Eavor says funding will allow it to lower the cost of its technology, which comprises a subsurface 'radiator' that stores geothermal energy and can dispatch it on demand

Eavor Technologies

Eavor says its system can be deployed far more flexibly than traditional geothermal facilities (Credit: Eavor Technologies)

Innovative geothermal specialist Eavor Technologies attracted the likes of BP and Chevron to a recent $40m funding round, in a sign of the growing interest among major oil producers in low-carbon diversification.

Through their respective venture funds, both BP and Chevron gave backing to the Canada-based start-up, which seeks to make geothermal energy a more flexible and accessible technology option decoupled from the geographic and infrastructure constraints of its predecessors.

Eavor says its system can be deployed anywhere, using the earth’s natural inner heat “like a giant rechargeable battery” by circulating fluids in a closed-loop underground network to store heat energy and dispatch it on demand.

The technology functions as a form of energy storage, which the company says allows it to complement the variable power generation of renewables, while also having the potential to offer an alternative to traditional forms of baseload power like coal or nuclear.

Eavor Technologies chief executive John Redfern said the funding round will allow the start-up to lower the cost of the technology to “universally competitive levels” as it targets power generation equivalent to supplying 10 million homes by 2030.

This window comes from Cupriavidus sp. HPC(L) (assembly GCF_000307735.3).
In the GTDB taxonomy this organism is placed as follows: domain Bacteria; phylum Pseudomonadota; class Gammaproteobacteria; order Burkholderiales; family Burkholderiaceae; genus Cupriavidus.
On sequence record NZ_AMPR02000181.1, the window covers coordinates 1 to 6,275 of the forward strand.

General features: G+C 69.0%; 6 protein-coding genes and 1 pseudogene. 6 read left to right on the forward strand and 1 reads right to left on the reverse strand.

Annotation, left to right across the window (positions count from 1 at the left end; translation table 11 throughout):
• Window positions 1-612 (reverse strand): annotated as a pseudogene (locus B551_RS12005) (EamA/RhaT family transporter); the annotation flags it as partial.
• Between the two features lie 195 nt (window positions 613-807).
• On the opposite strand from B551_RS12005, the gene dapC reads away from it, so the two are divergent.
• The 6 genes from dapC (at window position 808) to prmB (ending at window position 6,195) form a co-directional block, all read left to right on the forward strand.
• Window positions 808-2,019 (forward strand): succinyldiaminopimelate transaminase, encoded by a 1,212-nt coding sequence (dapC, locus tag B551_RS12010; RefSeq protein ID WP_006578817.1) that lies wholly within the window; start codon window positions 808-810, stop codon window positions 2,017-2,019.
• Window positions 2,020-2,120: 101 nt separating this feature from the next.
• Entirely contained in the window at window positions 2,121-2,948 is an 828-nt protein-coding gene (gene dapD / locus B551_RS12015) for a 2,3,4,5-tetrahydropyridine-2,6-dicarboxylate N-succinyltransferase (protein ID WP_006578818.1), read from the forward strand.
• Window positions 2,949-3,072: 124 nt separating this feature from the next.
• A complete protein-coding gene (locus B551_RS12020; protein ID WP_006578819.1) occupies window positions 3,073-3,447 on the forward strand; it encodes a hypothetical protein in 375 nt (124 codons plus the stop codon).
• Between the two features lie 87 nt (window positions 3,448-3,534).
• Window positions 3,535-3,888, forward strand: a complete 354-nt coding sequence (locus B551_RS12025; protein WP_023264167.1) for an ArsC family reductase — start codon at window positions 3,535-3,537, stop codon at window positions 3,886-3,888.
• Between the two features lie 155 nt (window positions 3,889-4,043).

“The involvement of companies such as BP and Chevron represents a fantastic endorsement of our technology, the progress we have made to date and the promise for its global scalability,” he added.


Eavor Technologies’ underground ‘radiator’ system uses drilling techniques refined by oil and gas fracking

Geothermal energy is typically confined to volcanic locations, where wells are drilled deep beneath the earth’s surface to release thermal energy in the form of steam or hot water. But this has meant its use has to-date been limited to specific regions.

By installing a network of sealed underground wellbore – which effectively functions as a “massive subsurface radiator” – Eavor claims its system will collect heat via conduction at geologically-common and drilling-accessible rock temperatures.

“Unlike traditional geothermal, Eavor isn’t burdened with exploratory risk or limited to niche geographies through the need for highly permeable aquifers at volcanic-like temperatures,” its website states.

The need for preliminary drilling work to install this “radiator” would likely benefit from the expertise of BP and Chevron, which have spent decades drilling beneath the world’s surfaces in search of oil and gas.

Indeed, Eavor says its technology takes its lead from the shale fracking techniques that propelled the US to become the world’s top oil producer over the past decade.

Oil companies are facing heightened pressure to respond to climate change and find new ways to supply the world’s energy needs while reducing their emissions footprint.

BP has launched a strategic pivot to low-carbon energy targeting net-zero by 2050, and its senior vice president of zero-carbon Felipe Arbelaez believes the UK oil giant’s expertise and past experience make it “well-equipped” to support Eavor’s growth.

“We see Eavor’s potential to be complementary to our growing wind and solar portfolios,” he added.

Other participants in the funding round included investment groups Vickers Venture Partners, BDC Capital and Temasek, along with US energy firm Eversource.